V. 8- 10. The Psalmist, having risen above the disquietude and fear to which he had been tempted, next gives counsel and caution to the people in general, as he had before awfully warned his persecutors. He exhorts them to " trust in God at all times," whatever their outward circumstances or inward conflicts might be; and by fervent prayer to pour out their hearts before him, (Marg. Ref. y,) and they would find him a secure Refuge in every danger. But as for men, no confidence could be reasonably placed, either on the fickle multitude, who might be induced to murder, one day, the very person whom they almost idolized the day before ; or on the great, who generally made promises which they never performed, and raised expectations which they never intended to answer : so that even vanity itself seemed heavier in the balance than all of them together. Yet to trust in oppression, or injustice and robbery, would be still more foolish and wicked. ’ Be not so vain as to trust to ill-gotten goods : ’ for if your riches increase by honest means, they are not ’ things wherein to place either your confidence and hope, ’ or your love and joy.’ Bp. Patrick. (Note, Job 31:24-28.) ’ He who is made vain and covetous by money, ’ however honestly gotten, renders that a curse to one, which was designed a blessing to many; and drowns himself in the spring, which should have watered all ’ around him.’ Bp. Home.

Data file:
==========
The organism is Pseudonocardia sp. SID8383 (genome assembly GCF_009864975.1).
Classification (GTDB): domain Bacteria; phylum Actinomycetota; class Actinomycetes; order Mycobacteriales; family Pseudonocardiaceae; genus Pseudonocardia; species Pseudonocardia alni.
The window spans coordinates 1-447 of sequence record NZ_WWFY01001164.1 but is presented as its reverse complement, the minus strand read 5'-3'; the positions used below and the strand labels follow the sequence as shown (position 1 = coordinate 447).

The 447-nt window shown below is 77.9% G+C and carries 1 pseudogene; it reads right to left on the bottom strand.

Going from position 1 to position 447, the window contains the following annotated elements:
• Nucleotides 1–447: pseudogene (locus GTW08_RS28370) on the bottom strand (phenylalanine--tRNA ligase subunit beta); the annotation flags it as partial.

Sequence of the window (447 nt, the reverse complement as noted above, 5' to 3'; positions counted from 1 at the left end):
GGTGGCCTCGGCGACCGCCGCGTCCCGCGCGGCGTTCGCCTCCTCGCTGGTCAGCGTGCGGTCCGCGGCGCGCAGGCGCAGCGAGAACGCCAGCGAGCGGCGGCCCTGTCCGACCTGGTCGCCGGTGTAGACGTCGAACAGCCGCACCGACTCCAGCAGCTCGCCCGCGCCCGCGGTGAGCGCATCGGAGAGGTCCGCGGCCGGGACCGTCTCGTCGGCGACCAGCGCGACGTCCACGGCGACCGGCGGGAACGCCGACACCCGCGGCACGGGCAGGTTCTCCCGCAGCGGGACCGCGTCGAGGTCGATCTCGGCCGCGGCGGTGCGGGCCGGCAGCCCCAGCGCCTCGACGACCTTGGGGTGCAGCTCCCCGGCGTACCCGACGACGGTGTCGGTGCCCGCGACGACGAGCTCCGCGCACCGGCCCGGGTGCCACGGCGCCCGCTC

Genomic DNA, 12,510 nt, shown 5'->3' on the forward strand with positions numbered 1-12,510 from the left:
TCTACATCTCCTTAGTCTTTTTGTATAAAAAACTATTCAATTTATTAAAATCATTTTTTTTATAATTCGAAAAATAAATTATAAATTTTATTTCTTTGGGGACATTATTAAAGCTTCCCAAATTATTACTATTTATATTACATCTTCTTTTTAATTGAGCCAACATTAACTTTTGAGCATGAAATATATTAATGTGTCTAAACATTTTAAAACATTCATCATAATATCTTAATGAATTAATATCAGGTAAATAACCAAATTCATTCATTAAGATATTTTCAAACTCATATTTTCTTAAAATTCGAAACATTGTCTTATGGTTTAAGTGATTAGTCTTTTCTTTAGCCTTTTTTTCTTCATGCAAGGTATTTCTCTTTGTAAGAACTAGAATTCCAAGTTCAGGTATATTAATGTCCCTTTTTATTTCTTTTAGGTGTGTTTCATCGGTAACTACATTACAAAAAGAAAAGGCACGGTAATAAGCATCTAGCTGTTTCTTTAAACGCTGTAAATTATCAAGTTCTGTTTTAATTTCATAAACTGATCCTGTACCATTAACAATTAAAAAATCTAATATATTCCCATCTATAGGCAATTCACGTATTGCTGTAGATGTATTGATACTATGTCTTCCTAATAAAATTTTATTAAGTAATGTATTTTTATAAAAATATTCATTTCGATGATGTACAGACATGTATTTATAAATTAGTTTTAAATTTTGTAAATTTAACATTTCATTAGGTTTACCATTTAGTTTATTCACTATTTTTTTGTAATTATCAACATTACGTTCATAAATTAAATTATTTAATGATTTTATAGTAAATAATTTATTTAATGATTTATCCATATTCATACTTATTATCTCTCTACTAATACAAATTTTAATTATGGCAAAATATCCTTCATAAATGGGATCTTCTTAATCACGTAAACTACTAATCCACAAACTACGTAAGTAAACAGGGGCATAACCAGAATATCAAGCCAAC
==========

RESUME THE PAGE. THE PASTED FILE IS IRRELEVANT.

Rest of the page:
The old translation of this last verse seems more literal than the present version. Trust not in oppression, nor in robbery : be not vain : if riches increase, set not your heart thereon." According to the construction of the pointed copies of the Hebrew- Bible, the verse seems more properly divided thus : " Trust " not in oppression nor in robbery ; be not vain in riches, " when they increase ; set not your heart upon them."

(Marg.Ref. Notes, Psalms 39:5-11; Psalms 52:6-7 - Psalms 146:3-6. Jeremiah 9:23-24; Jeremiah 17:5-8. 1 Timothy 6:6-10; 1 Timothy 6:17-19.)

Men of low degree, &c. (9) . Note, Psalms 49:1-4, Psalms 5:2.